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The Essence of a Pastor

The Essence of a Pastor

Five pastors share stories about the core of their calling.
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Why are you in ministry? At times it's hard to remember, isn't it? Especially when you're bogged down by dull or difficult tasks. Sometimes it takes a little reflection to remind you of what's truly important. We wanted to rediscover the core of the pastoral calling.

So we asked five church leaders to each describe one experience that illustrates the essence of being a pastor. We trust their stories will prompt you to do some reflecting of your own, and reignite your passion for ministry.

David Swanson

Resting in Christ

We work better than we rest.

On a Saturday afternoon this summer, I sat in a room with 35 members of our fledgling church. This was our first retreat. We had left Chicago to spend two days secluded near a lake in Wisconsin. The people in that room had given vast amounts of time, energy, and resources to help launch our church. Church planting is such hard work that it's easy to for-get whose work it actually is. We may believe that only God can establish his church, but, much of the time, we work as though success depends solely on us.

For this retreat we chose to meditate on Jesus' invitation in Mark 6:31: "Come with me by yourselves to a quiet place and get some rest." Over the two years of our church's existence, we've realized that we work better than we rest. We began our conversation that afternoon with two questions: "What about our culture makes rest difficult?" And "What char-acteristics of our church make rest difficult?" After diagnosing the cause of our struggle to rest regularly, we ended with a final question: What needs to change within our church so that we can begin resting in Christ?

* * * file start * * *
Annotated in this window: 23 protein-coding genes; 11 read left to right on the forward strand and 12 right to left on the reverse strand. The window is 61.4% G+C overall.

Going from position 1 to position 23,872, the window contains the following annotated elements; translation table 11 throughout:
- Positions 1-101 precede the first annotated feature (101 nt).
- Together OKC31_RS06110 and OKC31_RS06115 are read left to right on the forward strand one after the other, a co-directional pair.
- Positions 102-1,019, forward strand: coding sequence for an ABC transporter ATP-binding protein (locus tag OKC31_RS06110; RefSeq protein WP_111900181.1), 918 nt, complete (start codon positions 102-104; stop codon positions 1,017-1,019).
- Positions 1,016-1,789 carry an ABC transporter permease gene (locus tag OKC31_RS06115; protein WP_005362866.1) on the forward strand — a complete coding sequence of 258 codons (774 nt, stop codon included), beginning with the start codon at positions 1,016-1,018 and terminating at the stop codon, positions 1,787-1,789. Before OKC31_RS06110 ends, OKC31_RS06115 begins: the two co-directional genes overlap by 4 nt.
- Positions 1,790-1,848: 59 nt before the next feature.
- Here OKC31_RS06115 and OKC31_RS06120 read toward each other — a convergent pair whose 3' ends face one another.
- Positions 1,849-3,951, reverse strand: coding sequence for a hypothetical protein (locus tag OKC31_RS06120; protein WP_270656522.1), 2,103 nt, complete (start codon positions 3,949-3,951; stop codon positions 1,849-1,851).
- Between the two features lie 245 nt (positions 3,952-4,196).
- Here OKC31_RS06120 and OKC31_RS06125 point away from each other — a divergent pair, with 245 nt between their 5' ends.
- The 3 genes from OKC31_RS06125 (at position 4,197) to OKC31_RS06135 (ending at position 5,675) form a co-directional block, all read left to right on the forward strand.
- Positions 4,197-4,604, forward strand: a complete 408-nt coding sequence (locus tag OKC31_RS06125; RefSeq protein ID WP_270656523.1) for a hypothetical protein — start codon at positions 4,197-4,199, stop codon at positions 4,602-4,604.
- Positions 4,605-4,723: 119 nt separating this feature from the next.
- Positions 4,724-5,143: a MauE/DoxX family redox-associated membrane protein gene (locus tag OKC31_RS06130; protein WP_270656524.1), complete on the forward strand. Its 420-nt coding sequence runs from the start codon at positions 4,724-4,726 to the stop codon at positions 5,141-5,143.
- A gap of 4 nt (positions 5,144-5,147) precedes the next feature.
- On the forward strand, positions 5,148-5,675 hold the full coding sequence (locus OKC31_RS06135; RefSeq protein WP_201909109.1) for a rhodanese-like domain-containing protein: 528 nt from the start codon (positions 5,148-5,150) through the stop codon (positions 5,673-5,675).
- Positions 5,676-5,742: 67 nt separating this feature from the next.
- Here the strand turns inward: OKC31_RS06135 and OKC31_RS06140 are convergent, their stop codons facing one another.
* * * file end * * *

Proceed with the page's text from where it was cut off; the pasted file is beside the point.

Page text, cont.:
Our Wisconsin conversation was eye-opening. We were able to identify many hindrances to resting. Left unattended, these obstacles reinforce the lie that success in ministry and life is ultimately up to us. The most energizing part of the conversation, the moment I felt truest to my calling, was listening to our church imagine new ways of living. We heard in Jesus' words an invitation. Accepting it would cost us something and require new ways of thinking about church and daily life. But it would ultimately lead to the abundant life promised by our Savior.

-David Swanson, pastor of New Community Covenant Church in Chicago's Bronzeville neighborhood.

From Issue: Ministry's Core, Fall 2012 | Posted: November 12, 2012

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